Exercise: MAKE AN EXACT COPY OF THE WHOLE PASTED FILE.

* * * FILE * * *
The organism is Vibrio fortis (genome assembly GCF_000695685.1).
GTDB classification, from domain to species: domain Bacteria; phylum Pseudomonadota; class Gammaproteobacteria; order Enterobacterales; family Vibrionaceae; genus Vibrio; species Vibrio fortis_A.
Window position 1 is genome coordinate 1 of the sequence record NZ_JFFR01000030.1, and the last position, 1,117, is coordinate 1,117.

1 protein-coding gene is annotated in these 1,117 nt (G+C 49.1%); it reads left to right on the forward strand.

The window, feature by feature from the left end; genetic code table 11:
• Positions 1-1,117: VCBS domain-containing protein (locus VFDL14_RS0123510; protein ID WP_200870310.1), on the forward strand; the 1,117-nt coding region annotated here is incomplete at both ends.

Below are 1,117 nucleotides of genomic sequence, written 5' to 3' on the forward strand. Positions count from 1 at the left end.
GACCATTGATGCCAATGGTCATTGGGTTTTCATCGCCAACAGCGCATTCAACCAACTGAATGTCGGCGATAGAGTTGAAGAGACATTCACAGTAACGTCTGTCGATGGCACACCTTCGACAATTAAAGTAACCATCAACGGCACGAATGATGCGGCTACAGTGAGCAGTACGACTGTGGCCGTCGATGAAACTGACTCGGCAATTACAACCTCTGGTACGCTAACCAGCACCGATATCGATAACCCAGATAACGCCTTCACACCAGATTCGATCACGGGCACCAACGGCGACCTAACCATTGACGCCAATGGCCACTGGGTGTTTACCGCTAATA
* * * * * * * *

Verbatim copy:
The organism is Vibrio fortis (genome assembly GCF_000695685.1).
GTDB classification, from domain to species: domain Bacteria; phylum Pseudomonadota; class Gammaproteobacteria; order Enterobacterales; family Vibrionaceae; genus Vibrio; species Vibrio fortis_A.
Window position 1 is genome coordinate 1 of the sequence record NZ_JFFR01000030.1, and the last position, 1,117, is coordinate 1,117.

1 protein-coding gene is annotated in these 1,117 nt (G+C 49.1%); it reads left to right on the forward strand.

The window, feature by feature from the left end; genetic code table 11:
• Positions 1-1,117: VCBS domain-containing protein (locus VFDL14_RS0123510; protein ID WP_200870310.1), on the forward strand; the 1,117-nt coding region annotated here is incomplete at both ends.

Below are 1,117 nucleotides of genomic sequence, written 5' to 3' on the forward strand. Positions count from 1 at the left end.
GACCATTGATGCCAATGGTCATTGGGTTTTCATCGCCAACAGCGCATTCAACCAACTGAATGTCGGCGATAGAGTTGAAGAGACATTCACAGTAACGTCTGTCGATGGCACACCTTCGACAATTAAAGTAACCATCAACGGCACGAATGATGCGGCTACAGTGAGCAGTACGACTGTGGCCGTCGATGAAACTGACTCGGCAATTACAACCTCTGGTACGCTAACCAGCACCGATATCGATAACCCAGATAACGCCTTCACACCAGATTCGATCACGGGCACCAACGGCGACCTAACCATTGACGCCAATGGCCACTGGGTGTTTACCGCTAATA